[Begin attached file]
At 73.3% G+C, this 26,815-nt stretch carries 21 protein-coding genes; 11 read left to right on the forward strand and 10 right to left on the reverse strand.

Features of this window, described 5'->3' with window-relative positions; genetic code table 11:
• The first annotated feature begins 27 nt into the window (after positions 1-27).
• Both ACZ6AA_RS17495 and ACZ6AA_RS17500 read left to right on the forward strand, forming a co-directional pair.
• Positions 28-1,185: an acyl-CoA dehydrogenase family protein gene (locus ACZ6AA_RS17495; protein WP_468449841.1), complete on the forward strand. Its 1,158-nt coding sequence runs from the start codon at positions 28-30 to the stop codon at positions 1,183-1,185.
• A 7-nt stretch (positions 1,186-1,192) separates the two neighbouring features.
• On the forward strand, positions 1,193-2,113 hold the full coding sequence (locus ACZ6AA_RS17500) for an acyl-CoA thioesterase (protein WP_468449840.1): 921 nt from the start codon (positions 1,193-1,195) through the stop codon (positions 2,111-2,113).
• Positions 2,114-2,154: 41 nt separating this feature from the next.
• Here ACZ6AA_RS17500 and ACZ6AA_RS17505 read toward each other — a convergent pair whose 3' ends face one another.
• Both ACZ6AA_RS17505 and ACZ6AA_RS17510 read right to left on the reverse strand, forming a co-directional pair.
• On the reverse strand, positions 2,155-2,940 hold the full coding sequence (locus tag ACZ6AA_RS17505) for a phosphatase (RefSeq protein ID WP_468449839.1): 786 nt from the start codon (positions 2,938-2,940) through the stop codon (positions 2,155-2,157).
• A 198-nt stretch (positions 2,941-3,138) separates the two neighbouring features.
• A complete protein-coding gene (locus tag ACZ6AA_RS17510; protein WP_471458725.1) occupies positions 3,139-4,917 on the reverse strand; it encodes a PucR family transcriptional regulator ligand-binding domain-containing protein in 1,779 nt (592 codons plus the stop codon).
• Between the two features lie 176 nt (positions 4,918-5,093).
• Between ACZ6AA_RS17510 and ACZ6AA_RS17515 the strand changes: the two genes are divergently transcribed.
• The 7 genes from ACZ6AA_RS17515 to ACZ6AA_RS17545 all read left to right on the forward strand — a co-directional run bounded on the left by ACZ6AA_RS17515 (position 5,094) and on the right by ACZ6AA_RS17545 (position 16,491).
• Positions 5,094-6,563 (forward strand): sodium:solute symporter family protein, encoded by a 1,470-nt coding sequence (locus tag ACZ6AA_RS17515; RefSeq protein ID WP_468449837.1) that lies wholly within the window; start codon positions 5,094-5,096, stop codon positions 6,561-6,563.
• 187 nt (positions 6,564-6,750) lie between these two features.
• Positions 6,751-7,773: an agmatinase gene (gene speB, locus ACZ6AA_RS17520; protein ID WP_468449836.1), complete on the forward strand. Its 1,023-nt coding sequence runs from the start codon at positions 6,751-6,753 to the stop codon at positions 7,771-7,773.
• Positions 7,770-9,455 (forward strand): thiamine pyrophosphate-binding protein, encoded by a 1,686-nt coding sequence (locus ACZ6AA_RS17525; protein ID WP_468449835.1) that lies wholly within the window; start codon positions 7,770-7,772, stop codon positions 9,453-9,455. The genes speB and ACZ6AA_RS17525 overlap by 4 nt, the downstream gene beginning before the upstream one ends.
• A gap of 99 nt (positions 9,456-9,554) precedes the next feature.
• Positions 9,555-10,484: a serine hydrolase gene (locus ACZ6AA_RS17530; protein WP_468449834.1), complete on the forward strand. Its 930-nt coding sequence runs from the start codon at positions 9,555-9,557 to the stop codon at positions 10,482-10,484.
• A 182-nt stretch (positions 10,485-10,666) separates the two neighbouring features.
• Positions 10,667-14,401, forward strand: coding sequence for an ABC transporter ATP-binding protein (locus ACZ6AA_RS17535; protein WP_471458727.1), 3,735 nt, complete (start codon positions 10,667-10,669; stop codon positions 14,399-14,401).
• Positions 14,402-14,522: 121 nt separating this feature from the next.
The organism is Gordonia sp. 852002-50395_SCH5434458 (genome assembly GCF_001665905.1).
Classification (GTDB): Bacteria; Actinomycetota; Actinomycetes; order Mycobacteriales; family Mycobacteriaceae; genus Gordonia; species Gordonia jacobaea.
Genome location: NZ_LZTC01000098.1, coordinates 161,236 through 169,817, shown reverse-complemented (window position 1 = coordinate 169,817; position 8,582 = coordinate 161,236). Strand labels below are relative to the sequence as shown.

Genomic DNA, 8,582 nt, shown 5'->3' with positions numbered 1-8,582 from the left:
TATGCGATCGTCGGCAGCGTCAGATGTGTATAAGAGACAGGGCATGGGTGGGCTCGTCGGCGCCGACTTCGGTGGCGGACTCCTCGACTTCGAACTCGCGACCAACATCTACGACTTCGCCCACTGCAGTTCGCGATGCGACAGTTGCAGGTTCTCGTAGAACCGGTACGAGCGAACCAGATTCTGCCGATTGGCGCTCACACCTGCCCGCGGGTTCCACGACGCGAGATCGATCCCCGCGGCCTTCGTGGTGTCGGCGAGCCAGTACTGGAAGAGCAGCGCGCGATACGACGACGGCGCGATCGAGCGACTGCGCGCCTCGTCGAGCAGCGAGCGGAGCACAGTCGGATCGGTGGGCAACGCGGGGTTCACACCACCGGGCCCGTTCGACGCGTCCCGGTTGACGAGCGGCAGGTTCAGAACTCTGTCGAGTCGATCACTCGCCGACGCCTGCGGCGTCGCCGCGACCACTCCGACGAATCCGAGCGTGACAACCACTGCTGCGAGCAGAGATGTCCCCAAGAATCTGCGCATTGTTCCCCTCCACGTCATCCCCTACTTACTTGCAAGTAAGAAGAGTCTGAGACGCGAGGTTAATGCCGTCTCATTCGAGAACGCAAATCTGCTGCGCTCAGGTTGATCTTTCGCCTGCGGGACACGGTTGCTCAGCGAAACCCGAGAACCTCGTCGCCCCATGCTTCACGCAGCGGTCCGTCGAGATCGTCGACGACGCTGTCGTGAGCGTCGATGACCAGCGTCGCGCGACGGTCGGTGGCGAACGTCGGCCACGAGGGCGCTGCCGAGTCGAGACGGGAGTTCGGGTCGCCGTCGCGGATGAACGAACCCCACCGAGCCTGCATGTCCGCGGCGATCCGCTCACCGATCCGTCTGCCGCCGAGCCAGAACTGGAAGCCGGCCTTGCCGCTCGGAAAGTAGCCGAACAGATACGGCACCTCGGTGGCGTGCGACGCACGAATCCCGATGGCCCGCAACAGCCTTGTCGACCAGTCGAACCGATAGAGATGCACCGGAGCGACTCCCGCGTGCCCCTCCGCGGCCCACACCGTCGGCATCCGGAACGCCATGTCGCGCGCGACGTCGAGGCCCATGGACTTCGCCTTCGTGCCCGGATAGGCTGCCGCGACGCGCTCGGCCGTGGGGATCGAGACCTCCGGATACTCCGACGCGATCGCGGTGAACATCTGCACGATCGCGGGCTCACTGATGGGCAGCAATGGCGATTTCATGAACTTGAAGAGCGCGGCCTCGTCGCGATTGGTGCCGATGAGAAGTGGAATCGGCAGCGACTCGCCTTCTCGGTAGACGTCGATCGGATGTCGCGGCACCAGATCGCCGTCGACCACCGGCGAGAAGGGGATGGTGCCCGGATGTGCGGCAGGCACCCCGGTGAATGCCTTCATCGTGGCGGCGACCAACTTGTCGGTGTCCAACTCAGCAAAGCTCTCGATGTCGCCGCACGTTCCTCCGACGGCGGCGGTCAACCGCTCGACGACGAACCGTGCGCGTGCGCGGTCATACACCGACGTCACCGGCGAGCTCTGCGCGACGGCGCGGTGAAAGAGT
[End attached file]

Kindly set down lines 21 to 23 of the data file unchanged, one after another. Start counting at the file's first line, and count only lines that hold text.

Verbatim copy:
• A gap of 99 nt (positions 9,456-9,554) precedes the next feature.
• Positions 9,555-10,484: a serine hydrolase gene (locus ACZ6AA_RS17530; protein WP_468449834.1), complete on the forward strand. Its 930-nt coding sequence runs from the start codon at positions 9,555-9,557 to the stop codon at positions 10,482-10,484.
• A 182-nt stretch (positions 10,485-10,666) separates the two neighbouring features.